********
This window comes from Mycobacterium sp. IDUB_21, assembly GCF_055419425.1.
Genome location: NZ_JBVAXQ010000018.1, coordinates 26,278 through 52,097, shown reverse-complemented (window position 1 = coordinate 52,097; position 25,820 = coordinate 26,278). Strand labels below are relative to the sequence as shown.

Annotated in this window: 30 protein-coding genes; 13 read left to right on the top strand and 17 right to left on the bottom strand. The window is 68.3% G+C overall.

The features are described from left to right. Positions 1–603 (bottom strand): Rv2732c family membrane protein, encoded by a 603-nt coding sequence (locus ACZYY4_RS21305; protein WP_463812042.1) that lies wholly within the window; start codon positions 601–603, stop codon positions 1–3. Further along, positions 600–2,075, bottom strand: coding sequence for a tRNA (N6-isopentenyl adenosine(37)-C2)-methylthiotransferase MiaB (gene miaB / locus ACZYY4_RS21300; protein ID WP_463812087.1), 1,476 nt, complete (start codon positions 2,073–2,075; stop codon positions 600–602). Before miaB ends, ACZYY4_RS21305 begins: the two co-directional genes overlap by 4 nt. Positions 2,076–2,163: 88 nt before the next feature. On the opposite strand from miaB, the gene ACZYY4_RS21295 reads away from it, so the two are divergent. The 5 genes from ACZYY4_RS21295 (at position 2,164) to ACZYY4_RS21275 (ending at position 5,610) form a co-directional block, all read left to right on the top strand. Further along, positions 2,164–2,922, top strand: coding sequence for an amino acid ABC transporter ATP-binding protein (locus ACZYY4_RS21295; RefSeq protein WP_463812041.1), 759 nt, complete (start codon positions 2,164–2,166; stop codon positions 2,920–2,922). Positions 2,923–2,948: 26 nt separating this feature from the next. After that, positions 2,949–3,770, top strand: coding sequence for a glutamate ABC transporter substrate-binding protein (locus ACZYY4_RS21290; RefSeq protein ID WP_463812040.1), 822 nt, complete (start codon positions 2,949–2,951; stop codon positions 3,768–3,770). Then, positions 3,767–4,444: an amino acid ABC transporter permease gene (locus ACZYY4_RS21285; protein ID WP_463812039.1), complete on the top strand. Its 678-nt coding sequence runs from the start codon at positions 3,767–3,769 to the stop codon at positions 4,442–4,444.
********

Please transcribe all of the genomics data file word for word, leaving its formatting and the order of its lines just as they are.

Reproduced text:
This window comes from Mycobacterium sp. IDUB_21, assembly GCF_055419425.1.
Genome location: NZ_JBVAXQ010000018.1, coordinates 26,278 through 52,097, shown reverse-complemented (window position 1 = coordinate 52,097; position 25,820 = coordinate 26,278). Strand labels below are relative to the sequence as shown.

Annotated in this window: 30 protein-coding genes; 13 read left to right on the top strand and 17 right to left on the bottom strand. The window is 68.3% G+C overall.

The features are described from left to right. Positions 1–603 (bottom strand): Rv2732c family membrane protein, encoded by a 603-nt coding sequence (locus ACZYY4_RS21305; protein WP_463812042.1) that lies wholly within the window; start codon positions 601–603, stop codon positions 1–3. Further along, positions 600–2,075, bottom strand: coding sequence for a tRNA (N6-isopentenyl adenosine(37)-C2)-methylthiotransferase MiaB (gene miaB / locus ACZYY4_RS21300; protein ID WP_463812087.1), 1,476 nt, complete (start codon positions 2,073–2,075; stop codon positions 600–602). Before miaB ends, ACZYY4_RS21305 begins: the two co-directional genes overlap by 4 nt. Positions 2,076–2,163: 88 nt before the next feature. On the opposite strand from miaB, the gene ACZYY4_RS21295 reads away from it, so the two are divergent. The 5 genes from ACZYY4_RS21295 (at position 2,164) to ACZYY4_RS21275 (ending at position 5,610) form a co-directional block, all read left to right on the top strand. Further along, positions 2,164–2,922, top strand: coding sequence for an amino acid ABC transporter ATP-binding protein (locus ACZYY4_RS21295; RefSeq protein WP_463812041.1), 759 nt, complete (start codon positions 2,164–2,166; stop codon positions 2,920–2,922). Positions 2,923–2,948: 26 nt separating this feature from the next. After that, positions 2,949–3,770, top strand: coding sequence for a glutamate ABC transporter substrate-binding protein (locus ACZYY4_RS21290; RefSeq protein ID WP_463812040.1), 822 nt, complete (start codon positions 2,949–2,951; stop codon positions 3,768–3,770). Then, positions 3,767–4,444: an amino acid ABC transporter permease gene (locus ACZYY4_RS21285; protein ID WP_463812039.1), complete on the top strand. Its 678-nt coding sequence runs from the start codon at positions 3,767–3,769 to the stop codon at positions 4,442–4,444.